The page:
The trooper in this case testified that he saw the subject car fail to signal the lane change when the car exited. But the federal district judge, after reviewing the Government's evidence and evidence produced by the defendants in detail, held that such an observation was not possible:
Based on the findings of fact above, Trooper Stahl’s testimony that he observed Webster commit a traffic violation is not credited and the Government has offered no other objectively reasonable basis to justify the stop. As a result, the stop is unconstitutional.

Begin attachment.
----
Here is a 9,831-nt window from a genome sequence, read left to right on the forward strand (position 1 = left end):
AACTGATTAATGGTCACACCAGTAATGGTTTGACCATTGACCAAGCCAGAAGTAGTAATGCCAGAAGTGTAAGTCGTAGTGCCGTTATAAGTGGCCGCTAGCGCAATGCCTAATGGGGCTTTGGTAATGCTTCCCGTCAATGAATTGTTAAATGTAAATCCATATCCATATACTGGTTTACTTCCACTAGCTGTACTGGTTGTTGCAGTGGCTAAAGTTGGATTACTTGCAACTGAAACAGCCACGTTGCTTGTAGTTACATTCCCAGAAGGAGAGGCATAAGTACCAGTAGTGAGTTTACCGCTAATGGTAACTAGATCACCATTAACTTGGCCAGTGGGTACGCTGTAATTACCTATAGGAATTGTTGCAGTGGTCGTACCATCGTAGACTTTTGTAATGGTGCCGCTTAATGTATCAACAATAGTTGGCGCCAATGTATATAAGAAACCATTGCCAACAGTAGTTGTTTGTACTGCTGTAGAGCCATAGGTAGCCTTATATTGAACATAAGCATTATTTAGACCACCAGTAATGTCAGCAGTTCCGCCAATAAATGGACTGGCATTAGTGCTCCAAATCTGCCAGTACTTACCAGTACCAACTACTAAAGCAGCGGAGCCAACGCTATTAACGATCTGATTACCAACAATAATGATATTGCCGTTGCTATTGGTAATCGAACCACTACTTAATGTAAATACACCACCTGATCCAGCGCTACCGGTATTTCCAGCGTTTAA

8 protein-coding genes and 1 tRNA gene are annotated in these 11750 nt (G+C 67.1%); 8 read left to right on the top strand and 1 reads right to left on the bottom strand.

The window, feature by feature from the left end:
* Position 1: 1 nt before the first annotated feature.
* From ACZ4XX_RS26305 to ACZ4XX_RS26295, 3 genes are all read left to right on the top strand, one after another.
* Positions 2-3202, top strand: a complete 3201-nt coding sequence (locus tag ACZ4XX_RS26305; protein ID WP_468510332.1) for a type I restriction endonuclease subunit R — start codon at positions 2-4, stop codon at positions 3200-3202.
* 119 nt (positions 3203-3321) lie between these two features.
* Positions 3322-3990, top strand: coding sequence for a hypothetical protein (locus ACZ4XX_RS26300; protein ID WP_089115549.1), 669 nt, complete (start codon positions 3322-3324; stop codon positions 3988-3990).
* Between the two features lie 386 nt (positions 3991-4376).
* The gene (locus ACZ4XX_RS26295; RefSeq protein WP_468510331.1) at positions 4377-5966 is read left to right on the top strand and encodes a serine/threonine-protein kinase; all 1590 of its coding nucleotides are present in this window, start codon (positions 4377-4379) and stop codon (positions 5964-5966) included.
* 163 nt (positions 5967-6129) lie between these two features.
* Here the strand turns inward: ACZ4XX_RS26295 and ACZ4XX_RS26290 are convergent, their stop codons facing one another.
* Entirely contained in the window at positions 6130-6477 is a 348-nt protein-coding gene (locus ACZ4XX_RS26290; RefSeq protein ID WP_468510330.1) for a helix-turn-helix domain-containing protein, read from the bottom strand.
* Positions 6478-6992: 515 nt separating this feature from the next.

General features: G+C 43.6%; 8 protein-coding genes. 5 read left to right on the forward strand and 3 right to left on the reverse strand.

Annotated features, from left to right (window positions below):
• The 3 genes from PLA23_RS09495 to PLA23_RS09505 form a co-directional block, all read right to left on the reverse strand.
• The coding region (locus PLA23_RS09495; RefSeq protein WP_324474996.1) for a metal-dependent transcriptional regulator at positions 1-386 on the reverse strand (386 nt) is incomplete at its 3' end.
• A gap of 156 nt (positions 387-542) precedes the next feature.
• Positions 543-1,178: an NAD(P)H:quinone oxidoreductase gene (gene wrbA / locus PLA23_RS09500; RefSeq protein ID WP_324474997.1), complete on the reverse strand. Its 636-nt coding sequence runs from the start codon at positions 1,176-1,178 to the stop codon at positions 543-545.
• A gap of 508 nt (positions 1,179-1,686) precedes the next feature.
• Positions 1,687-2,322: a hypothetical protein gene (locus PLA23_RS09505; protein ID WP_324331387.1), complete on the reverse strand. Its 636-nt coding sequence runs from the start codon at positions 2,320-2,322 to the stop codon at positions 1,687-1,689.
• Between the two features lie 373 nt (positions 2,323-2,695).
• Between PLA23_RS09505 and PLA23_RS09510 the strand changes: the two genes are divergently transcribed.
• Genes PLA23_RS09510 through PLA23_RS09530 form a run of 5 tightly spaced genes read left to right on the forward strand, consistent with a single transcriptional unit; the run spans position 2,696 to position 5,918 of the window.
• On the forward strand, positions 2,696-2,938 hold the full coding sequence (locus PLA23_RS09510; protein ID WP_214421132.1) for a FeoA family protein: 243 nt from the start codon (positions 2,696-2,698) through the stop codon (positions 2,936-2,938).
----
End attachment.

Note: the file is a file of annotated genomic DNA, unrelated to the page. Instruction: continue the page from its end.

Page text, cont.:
The Government tried to show how other facts discovered after the stop justified detention, but the judge held that any such discovery was tainted by the initial illegal stop and not sufficiently attenuated to independently justify the detention. As a result, the judge suppressed the evidence.
I wonder how common it is for police officers to just make up facts (like failure to signal or bad tag light)? In any case, this case shows how little it takes to really invade a person's privacy in the name of the war on drugs.